July 27, 1987 12:00 PM

Michael Beaumont doesn’t wear chain mail, has no serfs and has never been asked to help to defend Constantinople against the infidel. Yet he has at least one thing in common with the legendary middle managers of the Middle Ages: Beaumont, 59 and every inch the English gentleman, is the last feudal lord in Europe, the temporal ruler of a 1,350-acre island in the English Channel called Sark. As the 21st seigneur of Sark, Beaumont is, even now, sworn to protect the island from the enemies of the Queen of England. “To this day I have to be able to raise 40 men with muskets to keep the island free,” says Beaumont, “though now we count shotguns as muskets.”

Beaumont’s status stems from the fact that in 1852 his great-great-great grandmother, after foreclosing debts on a previous seigneur, began leasing the island from the crown. That crown lease—still current and the last of its kind in existence—enables Sark to call itself a fiefdom and the seigneur to call himself a feudal lord. Although the 550-or-so Sarkese are full-fledged British citizens, local law and traditions still reflect the island’s feudal past. Technically, it is illegal for anyone but the seigneur to own pigeons (too many pigeons would spoil the crops) or to keep unspayed bitches (too many dogs would make life dangerous for Sark sheep). No cars or aircraft are allowed on the island, only tractors and horse carts. And there is no divorce, principally to keep the island’s straightforward system of land inheritance from getting too confused.

“Someone once came to my grandmother and asked her if it were true she owned everything that washed up,” says Beaumont, illustrating the pitfalls of another feudal tradition. ” ‘Certainly,’ she replied. So the chap said, ‘Well, ma’am, I’m afraid you got yourself a whale.’ She had in fact got a basking shark, 30 feet long and very dead, and it was her responsibility to get rid of this stinking monster.”

Alas, the legal powers of a seigneur aren’t what they used to be. There’s no lopping off of heads for insubordination and that sort of thing. “One would like to be a dictator, but unfortunately that is not the case,” jokes Beaumont. “All I have to do, from a constitutional point of view, is appoint the island officials, be present at Chief Pleas [the island parliament] and approve all ordinances.” Chief Pleas meetings, Beaumont notes, can be inadvertently diverting. “We had a fantastically long discussion about turning one of the roads into a one-way street,” he recalls of a 1981 session. “It finished up that horses were allowed to go only one way, tractors were allowed to go only the other way, and bicycles could go whichever way they wanted. The very next item on the agenda was whether we would approve Greece’s application to join the European Economic Community. There were roars of laughter and it was passed on the nod.”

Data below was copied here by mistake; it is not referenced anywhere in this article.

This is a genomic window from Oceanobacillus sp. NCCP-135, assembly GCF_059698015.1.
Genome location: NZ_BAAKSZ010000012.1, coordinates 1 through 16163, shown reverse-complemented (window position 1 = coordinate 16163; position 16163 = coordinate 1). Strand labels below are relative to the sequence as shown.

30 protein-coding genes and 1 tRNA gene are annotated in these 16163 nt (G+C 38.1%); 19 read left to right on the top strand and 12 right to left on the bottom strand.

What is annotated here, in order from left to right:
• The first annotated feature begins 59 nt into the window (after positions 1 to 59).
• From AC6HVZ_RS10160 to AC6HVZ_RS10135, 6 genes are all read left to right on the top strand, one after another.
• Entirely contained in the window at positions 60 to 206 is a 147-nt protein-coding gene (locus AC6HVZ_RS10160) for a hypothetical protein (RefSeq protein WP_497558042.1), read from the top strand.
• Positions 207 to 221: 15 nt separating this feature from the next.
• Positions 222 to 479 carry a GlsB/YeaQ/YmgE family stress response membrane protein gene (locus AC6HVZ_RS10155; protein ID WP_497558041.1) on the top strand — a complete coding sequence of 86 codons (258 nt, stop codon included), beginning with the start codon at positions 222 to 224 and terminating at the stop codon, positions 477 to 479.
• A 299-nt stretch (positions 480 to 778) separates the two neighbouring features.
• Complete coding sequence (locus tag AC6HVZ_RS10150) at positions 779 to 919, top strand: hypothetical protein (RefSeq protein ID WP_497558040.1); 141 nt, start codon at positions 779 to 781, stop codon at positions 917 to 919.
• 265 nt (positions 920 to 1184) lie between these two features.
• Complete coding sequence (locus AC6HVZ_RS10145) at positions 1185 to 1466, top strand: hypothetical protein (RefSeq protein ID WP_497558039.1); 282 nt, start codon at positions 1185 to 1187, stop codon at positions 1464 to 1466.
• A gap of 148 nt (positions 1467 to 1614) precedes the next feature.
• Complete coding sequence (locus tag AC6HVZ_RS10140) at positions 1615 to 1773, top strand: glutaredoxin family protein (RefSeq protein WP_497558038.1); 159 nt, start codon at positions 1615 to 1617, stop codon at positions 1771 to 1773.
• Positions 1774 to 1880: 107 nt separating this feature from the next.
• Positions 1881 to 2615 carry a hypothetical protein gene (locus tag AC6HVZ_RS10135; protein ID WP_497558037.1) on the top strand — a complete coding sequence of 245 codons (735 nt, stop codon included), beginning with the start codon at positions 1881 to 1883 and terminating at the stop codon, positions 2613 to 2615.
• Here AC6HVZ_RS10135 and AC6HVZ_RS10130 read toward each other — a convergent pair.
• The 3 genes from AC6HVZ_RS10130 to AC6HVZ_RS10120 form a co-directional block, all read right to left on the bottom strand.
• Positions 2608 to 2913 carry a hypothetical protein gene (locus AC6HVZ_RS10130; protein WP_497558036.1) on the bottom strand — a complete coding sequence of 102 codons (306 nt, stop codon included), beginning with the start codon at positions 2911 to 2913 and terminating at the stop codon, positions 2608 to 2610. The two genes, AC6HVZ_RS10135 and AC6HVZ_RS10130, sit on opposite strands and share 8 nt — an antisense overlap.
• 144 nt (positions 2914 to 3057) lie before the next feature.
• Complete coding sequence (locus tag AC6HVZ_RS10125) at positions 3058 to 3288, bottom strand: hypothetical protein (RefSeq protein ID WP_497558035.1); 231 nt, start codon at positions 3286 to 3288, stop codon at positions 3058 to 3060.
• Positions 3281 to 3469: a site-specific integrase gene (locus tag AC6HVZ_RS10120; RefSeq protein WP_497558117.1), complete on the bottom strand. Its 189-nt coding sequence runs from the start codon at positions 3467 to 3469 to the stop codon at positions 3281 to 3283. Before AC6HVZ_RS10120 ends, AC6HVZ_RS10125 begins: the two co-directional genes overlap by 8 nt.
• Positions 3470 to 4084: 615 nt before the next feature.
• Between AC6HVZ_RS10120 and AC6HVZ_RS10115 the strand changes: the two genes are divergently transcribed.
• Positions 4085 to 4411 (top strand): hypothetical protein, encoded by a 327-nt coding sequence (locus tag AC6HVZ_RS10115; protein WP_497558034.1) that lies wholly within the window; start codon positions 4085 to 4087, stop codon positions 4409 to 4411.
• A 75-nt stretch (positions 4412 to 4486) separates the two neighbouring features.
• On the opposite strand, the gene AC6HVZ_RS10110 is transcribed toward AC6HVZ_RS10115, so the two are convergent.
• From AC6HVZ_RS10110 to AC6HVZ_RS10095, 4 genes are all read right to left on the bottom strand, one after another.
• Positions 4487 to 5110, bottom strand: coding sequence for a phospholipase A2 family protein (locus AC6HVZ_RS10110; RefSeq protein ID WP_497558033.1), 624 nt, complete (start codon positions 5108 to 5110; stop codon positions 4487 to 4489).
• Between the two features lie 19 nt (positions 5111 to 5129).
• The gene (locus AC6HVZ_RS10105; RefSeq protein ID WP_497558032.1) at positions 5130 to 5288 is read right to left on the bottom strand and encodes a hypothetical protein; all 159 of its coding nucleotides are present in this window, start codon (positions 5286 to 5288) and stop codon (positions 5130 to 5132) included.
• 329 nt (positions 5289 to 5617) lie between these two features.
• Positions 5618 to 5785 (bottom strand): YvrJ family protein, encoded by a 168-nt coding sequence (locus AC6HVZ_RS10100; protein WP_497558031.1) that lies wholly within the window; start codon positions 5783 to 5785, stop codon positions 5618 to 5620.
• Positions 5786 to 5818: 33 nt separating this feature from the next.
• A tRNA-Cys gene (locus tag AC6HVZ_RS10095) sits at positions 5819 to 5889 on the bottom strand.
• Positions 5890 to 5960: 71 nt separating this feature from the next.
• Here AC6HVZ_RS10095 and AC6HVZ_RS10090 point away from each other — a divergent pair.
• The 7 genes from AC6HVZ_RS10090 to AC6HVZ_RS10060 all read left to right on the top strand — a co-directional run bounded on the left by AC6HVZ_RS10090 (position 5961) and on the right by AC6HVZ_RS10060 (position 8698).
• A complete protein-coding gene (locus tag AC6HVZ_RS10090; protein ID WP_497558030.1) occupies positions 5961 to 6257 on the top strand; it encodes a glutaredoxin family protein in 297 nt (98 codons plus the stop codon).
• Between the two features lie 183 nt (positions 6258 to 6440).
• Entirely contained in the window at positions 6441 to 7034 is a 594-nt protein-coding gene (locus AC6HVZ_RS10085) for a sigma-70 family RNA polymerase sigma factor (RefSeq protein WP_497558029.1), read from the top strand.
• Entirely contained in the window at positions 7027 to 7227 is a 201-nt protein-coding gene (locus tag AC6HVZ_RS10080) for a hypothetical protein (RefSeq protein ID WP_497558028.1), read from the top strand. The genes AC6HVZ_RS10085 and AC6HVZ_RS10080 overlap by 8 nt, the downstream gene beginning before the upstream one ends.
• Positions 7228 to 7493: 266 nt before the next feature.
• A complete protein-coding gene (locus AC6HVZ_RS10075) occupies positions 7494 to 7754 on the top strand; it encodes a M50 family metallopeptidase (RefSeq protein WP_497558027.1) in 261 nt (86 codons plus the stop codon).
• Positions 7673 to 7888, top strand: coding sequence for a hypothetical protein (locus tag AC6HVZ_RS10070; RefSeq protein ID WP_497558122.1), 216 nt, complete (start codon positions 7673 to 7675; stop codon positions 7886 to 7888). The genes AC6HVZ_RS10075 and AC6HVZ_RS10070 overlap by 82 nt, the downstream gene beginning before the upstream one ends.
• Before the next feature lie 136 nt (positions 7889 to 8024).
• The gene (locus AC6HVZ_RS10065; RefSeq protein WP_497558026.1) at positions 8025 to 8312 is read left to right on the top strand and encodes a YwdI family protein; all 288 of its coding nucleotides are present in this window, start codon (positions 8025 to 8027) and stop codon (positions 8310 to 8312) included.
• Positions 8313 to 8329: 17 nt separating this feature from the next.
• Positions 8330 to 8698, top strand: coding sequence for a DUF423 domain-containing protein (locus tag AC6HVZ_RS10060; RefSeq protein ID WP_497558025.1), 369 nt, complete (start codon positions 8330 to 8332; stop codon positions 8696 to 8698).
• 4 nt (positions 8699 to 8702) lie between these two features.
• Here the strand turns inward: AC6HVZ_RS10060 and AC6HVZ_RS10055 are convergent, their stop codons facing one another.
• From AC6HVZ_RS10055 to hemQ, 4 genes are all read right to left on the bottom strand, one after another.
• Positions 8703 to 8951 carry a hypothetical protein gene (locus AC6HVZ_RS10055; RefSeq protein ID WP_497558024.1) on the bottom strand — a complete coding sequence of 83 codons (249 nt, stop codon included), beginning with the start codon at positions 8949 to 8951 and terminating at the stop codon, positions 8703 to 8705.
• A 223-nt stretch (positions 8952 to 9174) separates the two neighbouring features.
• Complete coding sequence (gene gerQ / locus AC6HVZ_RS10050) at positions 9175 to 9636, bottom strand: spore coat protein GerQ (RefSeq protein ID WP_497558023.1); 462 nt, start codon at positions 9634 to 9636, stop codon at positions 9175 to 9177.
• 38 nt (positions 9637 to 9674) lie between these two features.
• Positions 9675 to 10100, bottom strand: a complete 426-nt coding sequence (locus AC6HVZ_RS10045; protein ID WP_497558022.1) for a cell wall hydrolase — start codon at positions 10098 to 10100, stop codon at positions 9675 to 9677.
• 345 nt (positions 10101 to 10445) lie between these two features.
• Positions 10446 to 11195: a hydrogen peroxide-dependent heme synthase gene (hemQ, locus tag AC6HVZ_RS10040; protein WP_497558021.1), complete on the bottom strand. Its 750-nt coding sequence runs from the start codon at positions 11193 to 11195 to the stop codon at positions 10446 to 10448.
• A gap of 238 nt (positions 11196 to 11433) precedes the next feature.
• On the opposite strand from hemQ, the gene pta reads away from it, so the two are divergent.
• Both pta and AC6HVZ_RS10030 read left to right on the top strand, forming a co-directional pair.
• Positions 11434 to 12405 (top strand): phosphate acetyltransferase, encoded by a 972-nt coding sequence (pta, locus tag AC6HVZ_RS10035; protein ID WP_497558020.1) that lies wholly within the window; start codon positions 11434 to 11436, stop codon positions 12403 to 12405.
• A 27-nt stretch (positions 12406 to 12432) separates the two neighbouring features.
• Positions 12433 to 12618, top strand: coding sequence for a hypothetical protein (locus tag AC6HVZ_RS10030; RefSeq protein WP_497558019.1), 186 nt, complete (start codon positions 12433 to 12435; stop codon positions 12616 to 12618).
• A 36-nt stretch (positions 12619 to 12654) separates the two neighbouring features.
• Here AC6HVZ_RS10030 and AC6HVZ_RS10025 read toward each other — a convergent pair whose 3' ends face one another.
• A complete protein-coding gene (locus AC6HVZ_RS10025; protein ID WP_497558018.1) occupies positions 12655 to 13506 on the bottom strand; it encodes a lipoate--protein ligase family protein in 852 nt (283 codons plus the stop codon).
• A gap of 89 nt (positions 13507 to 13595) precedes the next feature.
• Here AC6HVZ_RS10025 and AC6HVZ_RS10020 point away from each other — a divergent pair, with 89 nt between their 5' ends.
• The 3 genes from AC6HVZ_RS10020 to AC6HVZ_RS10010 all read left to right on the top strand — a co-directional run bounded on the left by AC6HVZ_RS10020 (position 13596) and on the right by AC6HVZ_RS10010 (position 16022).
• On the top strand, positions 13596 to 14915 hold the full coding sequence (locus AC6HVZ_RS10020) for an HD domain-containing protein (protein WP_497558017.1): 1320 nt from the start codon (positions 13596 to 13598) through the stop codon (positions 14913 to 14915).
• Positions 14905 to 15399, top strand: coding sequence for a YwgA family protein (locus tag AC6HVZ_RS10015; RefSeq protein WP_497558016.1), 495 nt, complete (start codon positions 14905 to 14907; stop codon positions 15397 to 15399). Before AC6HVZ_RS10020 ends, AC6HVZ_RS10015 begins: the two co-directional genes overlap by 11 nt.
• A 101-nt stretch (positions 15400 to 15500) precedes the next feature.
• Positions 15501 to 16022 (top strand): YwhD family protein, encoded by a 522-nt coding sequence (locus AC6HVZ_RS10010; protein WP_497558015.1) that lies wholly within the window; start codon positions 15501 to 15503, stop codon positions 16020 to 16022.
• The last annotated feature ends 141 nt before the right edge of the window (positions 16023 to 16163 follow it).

The oldest Sarkese speak a fast-disappearing French patois that can trace its roots to the period before the Norman invasion in 1066, when Sark belonged to France. Each session of Chief Pleas opens with a reading of the Lord’s Prayer in French, and island laws are still written in that language, although the islanders “are very conscious of not being French,” says the seigneur.

Beaumont and his wife, Diana, 51, moved to the island a year after he inherited his title, and the manor house that goes with it, from his grandmother in 1974. Although he grew up on “the mainland” and worked there for 25 years as an aircraft designer, “the only things I miss are the theater and concerts,” he says. “And my friends a bit, but they tend to come over here.” Indeed, the island’s charm and idiosyncrasies have made it a prime tourist call, enabling the locals to supplement their income from fishing and farming with the pounds sterling shed by some 70,000 visitors a year. The poet Swinburne made the trip in 1876—it’s eight miles by summer ferry from the island of Guernsey—and found “a small sweet world of wave-encompassed wonder/ kept from the wearier landward world asunder/ with violence of wild waters and with thunder…Sark.”

As much as possible in the modern world—and with a nod to the tourist boom now necessary to Sark’s economy—the seigneur would like to keep it that way.

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